Let’s Talk … About Tsuru for Solidarity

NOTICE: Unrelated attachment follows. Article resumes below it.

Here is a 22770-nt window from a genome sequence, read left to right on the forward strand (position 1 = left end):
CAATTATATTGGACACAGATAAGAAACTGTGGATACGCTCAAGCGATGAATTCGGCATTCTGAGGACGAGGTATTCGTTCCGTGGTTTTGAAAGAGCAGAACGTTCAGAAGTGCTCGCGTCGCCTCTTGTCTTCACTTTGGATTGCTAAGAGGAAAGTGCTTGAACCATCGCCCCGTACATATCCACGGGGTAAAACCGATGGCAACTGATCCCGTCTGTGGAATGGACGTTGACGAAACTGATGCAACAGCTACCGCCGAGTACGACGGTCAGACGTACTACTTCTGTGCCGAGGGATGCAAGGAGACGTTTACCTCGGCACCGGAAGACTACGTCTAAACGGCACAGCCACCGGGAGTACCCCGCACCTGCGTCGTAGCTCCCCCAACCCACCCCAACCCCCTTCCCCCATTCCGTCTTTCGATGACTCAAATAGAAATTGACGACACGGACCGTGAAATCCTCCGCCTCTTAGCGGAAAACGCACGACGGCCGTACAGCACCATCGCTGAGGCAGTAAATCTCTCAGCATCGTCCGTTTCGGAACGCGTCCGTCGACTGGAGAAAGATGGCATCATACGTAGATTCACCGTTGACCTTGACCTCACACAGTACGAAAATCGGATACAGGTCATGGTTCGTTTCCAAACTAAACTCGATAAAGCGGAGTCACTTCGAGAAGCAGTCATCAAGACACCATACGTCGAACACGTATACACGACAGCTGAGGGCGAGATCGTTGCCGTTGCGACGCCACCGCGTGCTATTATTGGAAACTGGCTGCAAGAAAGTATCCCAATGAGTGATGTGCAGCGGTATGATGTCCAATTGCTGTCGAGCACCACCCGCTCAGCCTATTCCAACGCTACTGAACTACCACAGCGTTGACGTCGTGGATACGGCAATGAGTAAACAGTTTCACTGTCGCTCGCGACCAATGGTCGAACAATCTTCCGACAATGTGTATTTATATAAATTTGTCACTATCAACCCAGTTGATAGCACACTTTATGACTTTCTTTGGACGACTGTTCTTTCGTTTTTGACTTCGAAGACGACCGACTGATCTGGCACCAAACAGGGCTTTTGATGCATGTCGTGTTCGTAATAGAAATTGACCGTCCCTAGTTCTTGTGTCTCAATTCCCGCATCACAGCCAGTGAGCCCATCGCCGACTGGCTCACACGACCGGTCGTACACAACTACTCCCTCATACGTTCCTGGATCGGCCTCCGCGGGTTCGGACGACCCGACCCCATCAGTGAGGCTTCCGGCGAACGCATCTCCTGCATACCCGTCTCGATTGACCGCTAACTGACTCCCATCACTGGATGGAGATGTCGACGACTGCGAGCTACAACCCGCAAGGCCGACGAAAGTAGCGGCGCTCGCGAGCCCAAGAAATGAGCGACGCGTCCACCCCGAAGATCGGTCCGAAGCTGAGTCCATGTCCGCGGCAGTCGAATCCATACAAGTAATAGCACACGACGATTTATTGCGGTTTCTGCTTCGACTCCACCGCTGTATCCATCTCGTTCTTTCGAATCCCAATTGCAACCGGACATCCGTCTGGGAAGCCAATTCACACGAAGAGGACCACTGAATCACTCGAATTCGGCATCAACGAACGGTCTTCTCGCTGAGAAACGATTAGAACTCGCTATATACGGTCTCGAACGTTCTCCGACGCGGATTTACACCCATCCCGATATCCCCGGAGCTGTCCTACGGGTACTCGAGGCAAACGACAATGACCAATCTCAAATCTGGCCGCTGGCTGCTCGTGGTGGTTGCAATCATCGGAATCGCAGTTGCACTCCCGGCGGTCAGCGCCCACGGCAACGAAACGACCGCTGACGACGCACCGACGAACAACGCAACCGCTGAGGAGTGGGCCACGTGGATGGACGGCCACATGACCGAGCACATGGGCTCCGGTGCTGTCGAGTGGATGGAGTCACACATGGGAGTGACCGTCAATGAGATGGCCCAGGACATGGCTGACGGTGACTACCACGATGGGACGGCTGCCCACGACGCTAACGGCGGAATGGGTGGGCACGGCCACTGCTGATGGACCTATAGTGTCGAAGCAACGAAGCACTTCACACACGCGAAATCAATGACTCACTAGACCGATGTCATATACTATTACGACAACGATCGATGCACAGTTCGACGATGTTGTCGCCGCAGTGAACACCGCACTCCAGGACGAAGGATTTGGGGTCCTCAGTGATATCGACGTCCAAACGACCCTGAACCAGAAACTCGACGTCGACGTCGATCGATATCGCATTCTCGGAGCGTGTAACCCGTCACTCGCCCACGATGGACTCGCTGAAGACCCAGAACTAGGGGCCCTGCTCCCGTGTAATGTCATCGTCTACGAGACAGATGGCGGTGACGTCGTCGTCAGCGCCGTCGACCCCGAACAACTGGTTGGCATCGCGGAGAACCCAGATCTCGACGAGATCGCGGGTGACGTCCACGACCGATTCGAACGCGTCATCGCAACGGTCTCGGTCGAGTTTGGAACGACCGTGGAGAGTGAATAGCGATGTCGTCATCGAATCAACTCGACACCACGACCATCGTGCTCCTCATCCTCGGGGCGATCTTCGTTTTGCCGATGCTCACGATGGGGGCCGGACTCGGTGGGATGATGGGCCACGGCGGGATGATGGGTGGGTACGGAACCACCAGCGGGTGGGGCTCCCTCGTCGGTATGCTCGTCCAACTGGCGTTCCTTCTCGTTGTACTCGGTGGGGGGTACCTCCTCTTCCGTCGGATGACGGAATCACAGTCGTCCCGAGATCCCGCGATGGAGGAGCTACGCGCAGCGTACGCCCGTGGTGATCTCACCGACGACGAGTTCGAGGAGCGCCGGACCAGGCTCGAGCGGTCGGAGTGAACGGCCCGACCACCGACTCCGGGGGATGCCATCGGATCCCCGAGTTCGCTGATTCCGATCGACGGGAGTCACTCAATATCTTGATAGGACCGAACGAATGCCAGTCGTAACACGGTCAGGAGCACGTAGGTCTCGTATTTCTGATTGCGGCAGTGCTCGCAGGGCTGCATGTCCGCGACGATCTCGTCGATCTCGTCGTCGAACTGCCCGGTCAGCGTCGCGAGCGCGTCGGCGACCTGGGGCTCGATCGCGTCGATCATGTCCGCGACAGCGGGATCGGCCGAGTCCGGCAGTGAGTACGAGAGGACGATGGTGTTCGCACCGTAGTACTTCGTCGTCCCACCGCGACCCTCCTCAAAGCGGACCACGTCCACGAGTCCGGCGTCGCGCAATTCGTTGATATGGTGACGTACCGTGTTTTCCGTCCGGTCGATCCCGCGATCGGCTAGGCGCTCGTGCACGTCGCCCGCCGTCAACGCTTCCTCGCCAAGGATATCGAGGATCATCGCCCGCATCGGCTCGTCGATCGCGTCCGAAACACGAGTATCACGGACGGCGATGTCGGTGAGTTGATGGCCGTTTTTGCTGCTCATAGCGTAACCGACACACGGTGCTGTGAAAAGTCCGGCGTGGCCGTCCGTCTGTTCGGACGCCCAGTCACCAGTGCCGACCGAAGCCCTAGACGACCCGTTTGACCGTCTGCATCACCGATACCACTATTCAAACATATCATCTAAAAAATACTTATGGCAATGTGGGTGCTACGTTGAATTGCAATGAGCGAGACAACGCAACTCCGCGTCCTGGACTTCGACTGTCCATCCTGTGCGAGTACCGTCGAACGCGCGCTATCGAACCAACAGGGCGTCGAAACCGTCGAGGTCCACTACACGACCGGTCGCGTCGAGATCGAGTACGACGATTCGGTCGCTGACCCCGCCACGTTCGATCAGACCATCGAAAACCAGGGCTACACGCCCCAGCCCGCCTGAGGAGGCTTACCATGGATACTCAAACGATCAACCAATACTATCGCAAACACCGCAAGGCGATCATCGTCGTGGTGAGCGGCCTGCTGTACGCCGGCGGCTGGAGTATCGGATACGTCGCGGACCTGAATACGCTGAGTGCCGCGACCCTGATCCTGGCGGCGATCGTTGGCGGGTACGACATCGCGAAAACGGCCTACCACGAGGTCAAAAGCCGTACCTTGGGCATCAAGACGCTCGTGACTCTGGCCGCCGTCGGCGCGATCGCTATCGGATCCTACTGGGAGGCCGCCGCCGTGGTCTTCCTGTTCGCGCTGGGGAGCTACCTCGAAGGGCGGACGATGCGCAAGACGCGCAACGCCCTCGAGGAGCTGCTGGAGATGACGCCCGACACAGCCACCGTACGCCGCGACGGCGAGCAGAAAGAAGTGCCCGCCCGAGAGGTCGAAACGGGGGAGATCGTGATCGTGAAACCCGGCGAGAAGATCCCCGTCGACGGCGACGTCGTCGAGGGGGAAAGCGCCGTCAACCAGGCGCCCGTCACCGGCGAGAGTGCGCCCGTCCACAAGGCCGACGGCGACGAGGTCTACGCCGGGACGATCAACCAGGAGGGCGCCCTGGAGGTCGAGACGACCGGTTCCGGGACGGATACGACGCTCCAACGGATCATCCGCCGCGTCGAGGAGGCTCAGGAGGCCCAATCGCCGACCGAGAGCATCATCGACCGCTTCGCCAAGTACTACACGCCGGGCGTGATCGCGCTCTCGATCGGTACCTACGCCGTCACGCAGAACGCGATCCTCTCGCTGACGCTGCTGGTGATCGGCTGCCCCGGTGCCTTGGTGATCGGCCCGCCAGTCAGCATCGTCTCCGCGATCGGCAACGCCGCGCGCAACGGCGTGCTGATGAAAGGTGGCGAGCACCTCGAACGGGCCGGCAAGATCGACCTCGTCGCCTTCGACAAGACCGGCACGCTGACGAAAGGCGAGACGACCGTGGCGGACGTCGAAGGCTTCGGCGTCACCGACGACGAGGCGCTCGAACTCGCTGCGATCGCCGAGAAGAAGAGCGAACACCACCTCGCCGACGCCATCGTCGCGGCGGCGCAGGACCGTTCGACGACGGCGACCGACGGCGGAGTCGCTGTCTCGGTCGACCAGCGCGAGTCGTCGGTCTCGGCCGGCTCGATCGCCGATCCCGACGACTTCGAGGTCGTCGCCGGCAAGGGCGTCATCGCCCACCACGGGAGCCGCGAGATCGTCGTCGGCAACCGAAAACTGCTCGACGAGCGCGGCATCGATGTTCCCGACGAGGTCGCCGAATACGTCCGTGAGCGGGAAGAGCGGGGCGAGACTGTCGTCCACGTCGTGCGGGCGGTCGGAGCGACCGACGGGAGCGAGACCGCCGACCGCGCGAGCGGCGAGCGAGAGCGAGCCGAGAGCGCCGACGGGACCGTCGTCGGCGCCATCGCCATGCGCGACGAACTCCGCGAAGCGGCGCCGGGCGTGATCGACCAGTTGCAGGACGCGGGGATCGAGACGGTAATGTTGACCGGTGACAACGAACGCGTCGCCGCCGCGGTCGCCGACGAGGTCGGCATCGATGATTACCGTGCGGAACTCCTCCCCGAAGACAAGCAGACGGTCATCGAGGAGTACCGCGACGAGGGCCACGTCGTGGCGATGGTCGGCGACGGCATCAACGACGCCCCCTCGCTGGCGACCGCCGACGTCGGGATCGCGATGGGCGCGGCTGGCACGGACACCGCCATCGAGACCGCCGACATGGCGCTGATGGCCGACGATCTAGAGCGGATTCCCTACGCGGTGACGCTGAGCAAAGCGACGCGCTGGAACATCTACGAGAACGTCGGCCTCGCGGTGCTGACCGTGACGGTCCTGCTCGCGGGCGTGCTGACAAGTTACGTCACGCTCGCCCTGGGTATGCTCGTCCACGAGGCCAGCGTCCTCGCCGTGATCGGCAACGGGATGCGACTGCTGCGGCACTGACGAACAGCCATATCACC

In the fall of 2018, a small group of Nikkei in the Bay Area gathered to begin planning for a preliminary pilgrimage to Crystal City, Texas, a former Department of Justice camp where several of us had been held as children separated from our fathers during World War II. With the increasingly hostile and racist policies and practices proliferating from presidential executive orders and public rhetoric, we couldn’t ignore the fact that today, just 40 miles east, on the very same highway, 2,400 mothers and children seeking asylum were unjustly being held in the prison-like facility of the South Texas Family Residential Center. The frightening resonance echoed our own families’ experience of being stigmatized as an “unassimilable race of people” and as potential “spies and saboteurs.” Today, government authorities are targeting Muslims as potential “terrorists” and asylum-seekers as “criminals and rapists,” once again, using “risk to national security” as justification for bypassing due process of law. We suffered the long-term consequences of similar hateful rhetoric that led to our mass incarceration, indefinite detention, and family separation during and after WWII. Yet, when we were removed from our homes, there was no public outcry — no marches or protests. With few exceptions, America turned its back on us, turned away from the injustice being perpetrated. We felt compelled to show up. Standing at the barbed wire fence, we could only see the white tops of massive tents that isolated and cut off the prisoners inside from the rest of the world. We wanted to publicly stand on our moral authority as former child prisoners to protest the criminalization and mass incarceration of innocent people and to demand that the government “Stop Repeating History!” In protest we hung more than 30,000 brightly colored tsuru (paper cranes) on the barbed wire fence, folded by Japanese Americans and allies from across the country and Japan. Taiko drummers from Denver and New York brought their drums to Texas to sound our heartbeats. We wanted the children to see that there were people outside who cared; we wanted them to hear our voices speaking out on their behalf. We wanted them to know that we would do what we could to keep America from turning its back on their plight. And Tsuru for Solidarity was born — a hatchling, flying on the wings of hundreds of people who understand the importance of showing up, speaking out, and sharing our stories as lessons to be learned by all Americans. As we continue our protest demonstrations, we have been joined by hundreds of individuals, formed coalitions with other Nikkei and ally groups with the shared goal of using our voices, our history, to close all U.S. concentration camps. All are welcome to join us in Washington, D.C. June 5-7, 2020, where we will hold a march and rally, beat our drums, raise our voices, and hang 125,000 tsuru representing each of us who were incarcerated during WWII. For more information, please go to: www.tsuruforsolidarity.org. Satsuki Ina, Ph.D. is a licensed marriage and family therapist specializing in intergenerational trauma. She can be reached at satsukina44@gmail.com. She is also a filmmaker (“Children of the Camps” — www.children-of-the-camps.org and “From a Silk Cocoon: A Japanese American Renunciation Story” — www.fromasilkcocoon.com). The views expressed in the preceding column are not necessarily those of the Nichi Bei Weekly.

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